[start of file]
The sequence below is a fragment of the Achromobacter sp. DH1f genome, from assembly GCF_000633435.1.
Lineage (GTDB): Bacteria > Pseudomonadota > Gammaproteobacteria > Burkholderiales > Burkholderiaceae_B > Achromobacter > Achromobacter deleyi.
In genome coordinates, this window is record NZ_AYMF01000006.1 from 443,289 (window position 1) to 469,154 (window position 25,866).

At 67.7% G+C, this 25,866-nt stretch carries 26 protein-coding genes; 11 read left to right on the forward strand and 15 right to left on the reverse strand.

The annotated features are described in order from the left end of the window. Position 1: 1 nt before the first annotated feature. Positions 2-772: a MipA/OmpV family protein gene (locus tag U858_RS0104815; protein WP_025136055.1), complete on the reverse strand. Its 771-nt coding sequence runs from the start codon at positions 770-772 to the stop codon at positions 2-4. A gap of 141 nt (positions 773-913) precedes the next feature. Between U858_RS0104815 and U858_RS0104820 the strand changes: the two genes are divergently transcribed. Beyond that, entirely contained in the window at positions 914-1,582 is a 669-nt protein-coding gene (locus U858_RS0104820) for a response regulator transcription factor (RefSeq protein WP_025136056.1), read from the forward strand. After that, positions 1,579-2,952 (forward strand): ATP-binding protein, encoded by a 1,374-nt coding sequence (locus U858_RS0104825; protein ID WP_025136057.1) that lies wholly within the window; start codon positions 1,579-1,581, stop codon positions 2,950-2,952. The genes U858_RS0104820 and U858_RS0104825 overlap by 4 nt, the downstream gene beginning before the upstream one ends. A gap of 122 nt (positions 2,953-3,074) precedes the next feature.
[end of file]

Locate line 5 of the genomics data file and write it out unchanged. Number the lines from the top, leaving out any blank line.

The annotated features are described in order from the left end of the window. Position 1: 1 nt before the first annotated feature. Positions 2-772: a MipA/OmpV family protein gene (locus tag U858_RS0104815; protein WP_025136055.1), complete on the reverse strand. Its 771-nt coding sequence runs from the start codon at positions 770-772 to the stop codon at positions 2-4. A gap of 141 nt (positions 773-913) precedes the next feature. Between U858_RS0104815 and U858_RS0104820 the strand changes: the two genes are divergently transcribed. Beyond that, entirely contained in the window at positions 914-1,582 is a 669-nt protein-coding gene (locus U858_RS0104820) for a response regulator transcription factor (RefSeq protein WP_025136056.1), read from the forward strand. After that, positions 1,579-2,952 (forward strand): ATP-binding protein, encoded by a 1,374-nt coding sequence (locus U858_RS0104825; protein ID WP_025136057.1) that lies wholly within the window; start codon positions 1,579-1,581, stop codon positions 2,950-2,952. The genes U858_RS0104820 and U858_RS0104825 overlap by 4 nt, the downstream gene beginning before the upstream one ends. A gap of 122 nt (positions 2,953-3,074) precedes the next feature.